With the historic moment of Kamala Harris being appointed as the first ever female and woman of colour Vice President, yesterday was a big day. There were many highlights during the day, but the vision of Vice President Harris standing tall had one very important meaning: possibility.
Possibility will be a big theme for 2021. 2020 was a massive year and it beat us up. It stretched us, saddened us, delighted us and humbled us and having been pulled and stretched in ways you didn't think possible, we now have the opportunity to approach 2021 and wear those experiences with a mindset of possibility.
When we see possibility, we see opportunity. When we see opportunity we can seize opportunity.
So as we welcome 2021, I'd like to start the year by sharing 3 lessons that we learned as leaders in finance last year, that we can bring into 2021 and help you seize the opportunities that await you.
Proof of possibility
What got you here won't get you there - Marshall Goldsmith
The first lesson is having a mindset of creativity. For the first time, last year, we were forced to work from home. It's fair to say that so many of us have never done that before, or we work with people and organisations who genuinely don't want us to be working from home. As a result, we had to be really innovative and use that right side of our brain to help us problem solve. Working in this imperfect scenario, how were we going to get our job done? Whether it was talking to suppliers, talking to banks, who were also often working remotely away from their desks away from their environment and their files, how did you have to think and act in a more creative way than the default you were used to? 2020 was highly emotionally charged - with our health and safety under real threat - which meant we needed to constantly think about the emotional side of our jobs: how were our people feeling, how were their family going? What did that do to our employees' emotional states? We learned very quickly that, despite it being a great option, we lost some of our ability to 'read the room' when we were in a virtual environment. So we had to demonstrate exceptional communication agility because we needed to communicate in innovative ways and have rapid flexibility around that. We also needed to demonstrate creativity in our problem solving - how were we going to meet the target to keep our companies alive, without massive collateral damage? We saw so many examples of that, restaurants providing take-away options, shop fronts offering online services. Quite often, who sat behind that? A finance professional like you. We had to get creative.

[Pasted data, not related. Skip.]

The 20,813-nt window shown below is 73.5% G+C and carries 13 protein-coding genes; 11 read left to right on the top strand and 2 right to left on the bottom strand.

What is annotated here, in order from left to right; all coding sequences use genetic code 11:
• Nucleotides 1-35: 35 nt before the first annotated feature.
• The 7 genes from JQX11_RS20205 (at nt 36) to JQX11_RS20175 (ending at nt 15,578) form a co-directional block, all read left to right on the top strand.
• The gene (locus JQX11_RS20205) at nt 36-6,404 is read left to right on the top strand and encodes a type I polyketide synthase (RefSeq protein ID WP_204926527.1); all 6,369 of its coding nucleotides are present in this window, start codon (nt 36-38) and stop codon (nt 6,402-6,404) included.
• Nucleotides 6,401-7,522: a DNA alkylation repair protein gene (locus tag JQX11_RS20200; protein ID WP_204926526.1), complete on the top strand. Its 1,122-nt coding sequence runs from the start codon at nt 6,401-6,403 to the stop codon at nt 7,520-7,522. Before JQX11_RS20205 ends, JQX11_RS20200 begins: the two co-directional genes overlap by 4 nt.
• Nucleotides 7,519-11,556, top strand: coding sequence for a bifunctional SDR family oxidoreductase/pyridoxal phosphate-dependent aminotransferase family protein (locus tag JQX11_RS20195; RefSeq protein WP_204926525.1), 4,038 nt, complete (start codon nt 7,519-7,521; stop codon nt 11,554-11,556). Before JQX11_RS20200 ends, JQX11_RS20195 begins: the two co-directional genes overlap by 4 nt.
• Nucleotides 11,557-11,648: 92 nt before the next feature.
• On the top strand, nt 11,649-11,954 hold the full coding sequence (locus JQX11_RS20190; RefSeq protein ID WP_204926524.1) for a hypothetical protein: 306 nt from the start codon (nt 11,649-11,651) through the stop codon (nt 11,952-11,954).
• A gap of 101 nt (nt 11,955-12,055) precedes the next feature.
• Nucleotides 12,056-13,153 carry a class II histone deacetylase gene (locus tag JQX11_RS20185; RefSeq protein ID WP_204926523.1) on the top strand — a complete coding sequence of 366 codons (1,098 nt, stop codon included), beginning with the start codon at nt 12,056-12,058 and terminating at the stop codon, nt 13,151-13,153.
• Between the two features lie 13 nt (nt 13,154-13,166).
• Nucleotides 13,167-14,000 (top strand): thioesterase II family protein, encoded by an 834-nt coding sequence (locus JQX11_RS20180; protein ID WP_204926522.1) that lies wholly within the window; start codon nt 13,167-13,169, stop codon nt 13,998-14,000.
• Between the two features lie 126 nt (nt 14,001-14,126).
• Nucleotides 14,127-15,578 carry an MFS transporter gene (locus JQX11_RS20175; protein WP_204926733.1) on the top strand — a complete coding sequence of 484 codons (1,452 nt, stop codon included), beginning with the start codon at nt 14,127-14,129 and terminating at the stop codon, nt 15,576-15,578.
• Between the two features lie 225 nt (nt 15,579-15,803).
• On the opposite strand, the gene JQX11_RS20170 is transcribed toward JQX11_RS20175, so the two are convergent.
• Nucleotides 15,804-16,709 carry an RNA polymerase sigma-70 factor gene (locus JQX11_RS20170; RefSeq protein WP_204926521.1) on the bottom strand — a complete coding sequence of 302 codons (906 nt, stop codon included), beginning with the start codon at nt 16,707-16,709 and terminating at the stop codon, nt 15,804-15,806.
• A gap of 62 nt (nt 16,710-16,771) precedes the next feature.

If everything is important, nothing is - Patrick Lencioni
Given the huge amount of uncertainty and change that occurred last year, we very quickly started craving simplicity. Our cognitive load was full. We couldn't handle anything else so we had to prioritise like we've never done before. Meetings were cancelled, projects were put on pause, even budgets processes were canned. A new tension emerged: one of performance and purpose. There were those of us who still had jobs, those of us who were the stewards of other people's jobs and as a result, performance was critical: turning up and nailing a job; being there for our staff at work was absolutely critical. And quite frankly, given everything else in the world, we were absolutely grateful to still have jobs and provide for our families in a time where we were just seeing thousands of people losing jobs and losing everything.